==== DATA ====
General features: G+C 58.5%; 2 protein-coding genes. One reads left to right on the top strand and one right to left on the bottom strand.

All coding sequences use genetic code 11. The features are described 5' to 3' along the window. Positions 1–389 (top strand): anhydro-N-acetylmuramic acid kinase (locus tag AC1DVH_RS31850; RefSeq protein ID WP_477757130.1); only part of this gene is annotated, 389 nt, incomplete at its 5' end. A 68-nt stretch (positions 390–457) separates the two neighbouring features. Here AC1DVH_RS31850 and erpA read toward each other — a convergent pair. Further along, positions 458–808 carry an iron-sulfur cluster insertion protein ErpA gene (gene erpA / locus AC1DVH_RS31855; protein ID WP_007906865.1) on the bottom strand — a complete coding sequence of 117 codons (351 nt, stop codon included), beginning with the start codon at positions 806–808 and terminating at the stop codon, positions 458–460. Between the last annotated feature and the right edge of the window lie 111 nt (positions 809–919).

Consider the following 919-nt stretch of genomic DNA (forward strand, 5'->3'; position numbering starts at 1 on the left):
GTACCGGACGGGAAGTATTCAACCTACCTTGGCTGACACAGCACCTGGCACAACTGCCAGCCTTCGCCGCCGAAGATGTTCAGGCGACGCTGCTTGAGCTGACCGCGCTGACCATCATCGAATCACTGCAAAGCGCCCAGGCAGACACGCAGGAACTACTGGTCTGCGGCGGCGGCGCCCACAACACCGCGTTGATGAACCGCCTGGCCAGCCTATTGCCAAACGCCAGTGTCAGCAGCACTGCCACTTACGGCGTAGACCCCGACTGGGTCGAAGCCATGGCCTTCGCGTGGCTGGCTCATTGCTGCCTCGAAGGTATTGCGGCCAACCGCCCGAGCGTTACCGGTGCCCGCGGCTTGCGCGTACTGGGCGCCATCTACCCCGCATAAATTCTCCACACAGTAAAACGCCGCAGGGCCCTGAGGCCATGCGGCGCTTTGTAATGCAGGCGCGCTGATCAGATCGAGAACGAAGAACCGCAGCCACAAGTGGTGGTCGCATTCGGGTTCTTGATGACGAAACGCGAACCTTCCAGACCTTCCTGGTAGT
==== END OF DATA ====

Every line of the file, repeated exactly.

General features: G+C 58.5%; 2 protein-coding genes. One reads left to right on the top strand and one right to left on the bottom strand.

All coding sequences use genetic code 11. The features are described 5' to 3' along the window. Positions 1–389 (top strand): anhydro-N-acetylmuramic acid kinase (locus tag AC1DVH_RS31850; RefSeq protein ID WP_477757130.1); only part of this gene is annotated, 389 nt, incomplete at its 5' end. A 68-nt stretch (positions 390–457) separates the two neighbouring features. Here AC1DVH_RS31850 and erpA read toward each other — a convergent pair. Further along, positions 458–808 carry an iron-sulfur cluster insertion protein ErpA gene (gene erpA / locus AC1DVH_RS31855; protein ID WP_007906865.1) on the bottom strand — a complete coding sequence of 117 codons (351 nt, stop codon included), beginning with the start codon at positions 806–808 and terminating at the stop codon, positions 458–460. Between the last annotated feature and the right edge of the window lie 111 nt (positions 809–919).

Consider the following 919-nt stretch of genomic DNA (forward strand, 5'->3'; position numbering starts at 1 on the left):
GTACCGGACGGGAAGTATTCAACCTACCTTGGCTGACACAGCACCTGGCACAACTGCCAGCCTTCGCCGCCGAAGATGTTCAGGCGACGCTGCTTGAGCTGACCGCGCTGACCATCATCGAATCACTGCAAAGCGCCCAGGCAGACACGCAGGAACTACTGGTCTGCGGCGGCGGCGCCCACAACACCGCGTTGATGAACCGCCTGGCCAGCCTATTGCCAAACGCCAGTGTCAGCAGCACTGCCACTTACGGCGTAGACCCCGACTGGGTCGAAGCCATGGCCTTCGCGTGGCTGGCTCATTGCTGCCTCGAAGGTATTGCGGCCAACCGCCCGAGCGTTACCGGTGCCCGCGGCTTGCGCGTACTGGGCGCCATCTACCCCGCATAAATTCTCCACACAGTAAAACGCCGCAGGGCCCTGAGGCCATGCGGCGCTTTGTAATGCAGGCGCGCTGATCAGATCGAGAACGAAGAACCGCAGCCACAAGTGGTGGTCGCATTCGGGTTCTTGATGACGAAACGCGAACCTTCCAGACCTTCCTGGTAGT